Dishonored Review: Stealthy Action That Comes Close To Being Greatly Noticed

For any new IP to be accepted by the masses as a truly unique step forward, certain criteria need to be checked off the imaginary list that critics and consumers alike have in their minds. While Dishonored can be immediately identified as a Bethesda Softworks title by the way it plays, it has a unique feel as well which is no doubt the work of Arkane Studios showing through.

Players are encouraged to take a stealthy approach throughout the campaign which is certainly an idea often thrown in as an afterthought but Dishonored takes this approach and has it as the main focus to achieve the best possible outcome. This interesting concept is not alone with other features included in the game many of which are very well executed, however, there are a few disappointing aspects which bring down the overall experience.

The story places the player as Corvo Attaro, the bodyguard of the Empress in a Victorian/Steampunk city, Dunwall, not unlike 1800’s London. Plague has swept through the city and is killing the inhabitants swiftly and as Corvo returns from a mission to find help from neighbouring cities, he is framed for the murder of the Empress and kidnapping of her daughter. Corvo is suddenly imprisoned and must escape to save the daughter and bring stability back to Dunwall.

Dishonored, as mentioned previously, encourages the player to cause as little chaos to the city as possible. This includes using non-lethal methods to dispose of enemies, hiding bodies and rescuing characters which are in distress. Of course, this is only the preferred option and the main draw of Dishonored is just how much freedom the game gives the player to play whichever way they wish. This freedom couple with some excellent skills, that can be unlocked, provide countless options to complete missions. These skills include; Blink, which allows the player to teleport a short distance, Dark Vision, which allows enemies to be seen through walls, Possession, which allows animals and humans to be possessed by the player for a short time, Bend Time, the slowing or freezing of time, Wind Blast, which throws enemies back a short distance, Devouring Swarm, which summons rats to eat enemies and Shadow Kill which turns enemies into ash when attacked. Each of these can be unlocked or upgraded with runes which are found hidden in each area as well as being enhanced by bone charms of which three can be attached at one time to increase the effectiveness of each power. Guns, swords and crossbows can also be equipped and these are bought with any money found.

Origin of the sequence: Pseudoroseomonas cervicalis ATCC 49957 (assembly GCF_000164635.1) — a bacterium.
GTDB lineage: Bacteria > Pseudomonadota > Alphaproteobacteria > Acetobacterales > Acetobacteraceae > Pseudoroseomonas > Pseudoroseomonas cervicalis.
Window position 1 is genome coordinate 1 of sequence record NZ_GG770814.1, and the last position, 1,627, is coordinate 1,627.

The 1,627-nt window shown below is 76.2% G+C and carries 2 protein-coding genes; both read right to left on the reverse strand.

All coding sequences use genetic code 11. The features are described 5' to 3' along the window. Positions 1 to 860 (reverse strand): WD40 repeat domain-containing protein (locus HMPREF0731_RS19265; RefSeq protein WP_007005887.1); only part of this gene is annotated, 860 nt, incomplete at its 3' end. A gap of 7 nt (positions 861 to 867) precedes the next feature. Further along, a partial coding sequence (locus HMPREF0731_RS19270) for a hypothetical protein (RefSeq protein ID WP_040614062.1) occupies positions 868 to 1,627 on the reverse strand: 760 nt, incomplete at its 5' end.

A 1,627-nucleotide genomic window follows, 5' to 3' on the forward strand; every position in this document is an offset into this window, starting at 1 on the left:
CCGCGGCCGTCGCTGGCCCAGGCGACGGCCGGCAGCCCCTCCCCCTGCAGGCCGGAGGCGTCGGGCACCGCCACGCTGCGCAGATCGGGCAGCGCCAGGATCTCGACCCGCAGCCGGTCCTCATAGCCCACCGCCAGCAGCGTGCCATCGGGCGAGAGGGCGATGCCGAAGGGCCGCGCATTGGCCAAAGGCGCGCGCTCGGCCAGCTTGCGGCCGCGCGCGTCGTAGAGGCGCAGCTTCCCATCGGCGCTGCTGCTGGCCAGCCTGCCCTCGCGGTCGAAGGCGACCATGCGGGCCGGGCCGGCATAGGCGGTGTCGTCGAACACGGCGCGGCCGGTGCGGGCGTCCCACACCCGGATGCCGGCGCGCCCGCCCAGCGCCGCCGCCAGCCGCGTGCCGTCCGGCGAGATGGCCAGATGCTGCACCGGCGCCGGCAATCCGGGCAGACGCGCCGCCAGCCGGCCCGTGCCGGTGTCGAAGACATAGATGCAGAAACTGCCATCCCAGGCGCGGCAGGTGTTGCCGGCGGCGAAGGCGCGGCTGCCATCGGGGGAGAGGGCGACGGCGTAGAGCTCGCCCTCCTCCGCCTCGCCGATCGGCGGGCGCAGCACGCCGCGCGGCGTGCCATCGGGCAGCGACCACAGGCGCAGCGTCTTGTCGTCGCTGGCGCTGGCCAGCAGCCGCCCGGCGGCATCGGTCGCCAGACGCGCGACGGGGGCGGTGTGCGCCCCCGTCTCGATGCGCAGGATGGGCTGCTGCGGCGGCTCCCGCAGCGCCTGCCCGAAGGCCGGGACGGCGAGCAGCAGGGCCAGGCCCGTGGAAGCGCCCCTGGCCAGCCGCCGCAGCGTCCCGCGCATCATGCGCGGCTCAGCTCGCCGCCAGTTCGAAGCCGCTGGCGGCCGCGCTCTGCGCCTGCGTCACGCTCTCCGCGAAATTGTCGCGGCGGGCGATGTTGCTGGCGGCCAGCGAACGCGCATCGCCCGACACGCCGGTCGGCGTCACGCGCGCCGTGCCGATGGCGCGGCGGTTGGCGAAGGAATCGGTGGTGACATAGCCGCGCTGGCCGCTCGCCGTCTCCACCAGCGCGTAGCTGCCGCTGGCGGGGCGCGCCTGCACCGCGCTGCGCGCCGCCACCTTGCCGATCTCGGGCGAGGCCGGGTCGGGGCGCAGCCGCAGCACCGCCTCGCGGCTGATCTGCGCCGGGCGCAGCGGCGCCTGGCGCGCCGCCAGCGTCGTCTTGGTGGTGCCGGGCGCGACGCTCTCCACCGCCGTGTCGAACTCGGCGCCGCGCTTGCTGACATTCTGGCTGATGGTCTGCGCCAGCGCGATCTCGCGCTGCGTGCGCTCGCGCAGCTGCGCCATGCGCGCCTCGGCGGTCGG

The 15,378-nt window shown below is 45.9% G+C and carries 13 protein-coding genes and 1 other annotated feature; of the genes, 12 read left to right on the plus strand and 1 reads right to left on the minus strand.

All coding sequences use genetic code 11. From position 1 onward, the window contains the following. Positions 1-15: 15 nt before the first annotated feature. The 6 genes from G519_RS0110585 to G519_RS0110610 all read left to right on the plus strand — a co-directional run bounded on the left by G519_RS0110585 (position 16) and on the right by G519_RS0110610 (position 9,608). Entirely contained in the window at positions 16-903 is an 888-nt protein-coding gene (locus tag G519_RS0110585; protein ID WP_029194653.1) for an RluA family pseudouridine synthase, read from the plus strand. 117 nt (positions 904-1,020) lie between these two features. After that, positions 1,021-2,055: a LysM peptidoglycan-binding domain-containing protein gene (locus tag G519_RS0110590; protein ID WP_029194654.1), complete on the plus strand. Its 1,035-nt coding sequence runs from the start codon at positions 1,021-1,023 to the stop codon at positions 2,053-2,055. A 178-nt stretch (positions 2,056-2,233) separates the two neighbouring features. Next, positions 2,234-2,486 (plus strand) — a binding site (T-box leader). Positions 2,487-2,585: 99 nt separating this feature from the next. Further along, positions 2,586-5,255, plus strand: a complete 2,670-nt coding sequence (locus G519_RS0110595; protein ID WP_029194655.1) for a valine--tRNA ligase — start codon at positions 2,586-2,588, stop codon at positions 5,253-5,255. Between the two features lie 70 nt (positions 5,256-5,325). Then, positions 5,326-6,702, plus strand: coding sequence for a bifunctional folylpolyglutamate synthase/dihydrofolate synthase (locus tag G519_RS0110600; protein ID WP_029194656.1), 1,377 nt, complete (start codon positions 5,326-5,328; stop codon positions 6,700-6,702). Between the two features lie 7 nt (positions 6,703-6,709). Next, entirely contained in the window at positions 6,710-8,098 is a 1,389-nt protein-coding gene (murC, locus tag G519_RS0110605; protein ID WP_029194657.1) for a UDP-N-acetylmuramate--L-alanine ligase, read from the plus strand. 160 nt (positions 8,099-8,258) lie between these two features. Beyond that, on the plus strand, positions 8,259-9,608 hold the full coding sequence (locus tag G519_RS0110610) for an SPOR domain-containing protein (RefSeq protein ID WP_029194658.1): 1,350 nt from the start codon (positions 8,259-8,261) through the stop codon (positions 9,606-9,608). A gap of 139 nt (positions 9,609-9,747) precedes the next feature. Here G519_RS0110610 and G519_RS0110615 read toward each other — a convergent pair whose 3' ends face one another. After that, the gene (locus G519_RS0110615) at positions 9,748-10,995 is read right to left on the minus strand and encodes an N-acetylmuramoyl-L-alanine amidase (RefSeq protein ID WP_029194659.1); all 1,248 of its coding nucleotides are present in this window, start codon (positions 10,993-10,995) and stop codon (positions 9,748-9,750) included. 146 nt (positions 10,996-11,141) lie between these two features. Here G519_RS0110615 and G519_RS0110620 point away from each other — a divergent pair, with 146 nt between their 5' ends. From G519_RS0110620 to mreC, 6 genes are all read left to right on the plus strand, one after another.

Unfortunately this game has a few problems which hamper the experience. Firstly, the combat is very clunky which is noticeable in a lot of Bethesda titles such as Fallout and The Elder Scrolls titles and while some will be used to this style it continues to annoy especially as this can be a combat-heavy game at times even using non-lethal methods. The one upside to this problem is that it is only troublesome while using the actual weapons and fortunately the supernatural powers are not affected by this, however, in the middle of a melee confrontation this is little comfort.

Another problem comes when, having been discovered by guards, it is near impossible to then lose them and hide to continue playing without killing anyone. The guards seem to have super speed and will relentlessly follow Corvo until it is forced upon the player to kill everything in sight. It may seem easy to say that this problem could be solved by acting more stealthily but at times it is extremely difficult to stay out of their line of sight especially when completing certain objectives.

Dishonored brings a lot of new ideas to the table and of these new ideas the majority are well executed. It is unfortunately the basic mechanics such as the combat which bring this game down and leave the player wondering what could have been.

That is not to say this is not a title worth owning. Dishonored does a lot of things extremely well and is structured brilliantly. However, it could have been a whole lot more and possibly one of the games of the year had it not been for a lack of refinement in key features.

Hey, my name is Stuart Blair and I live in Paisley in Scotland.

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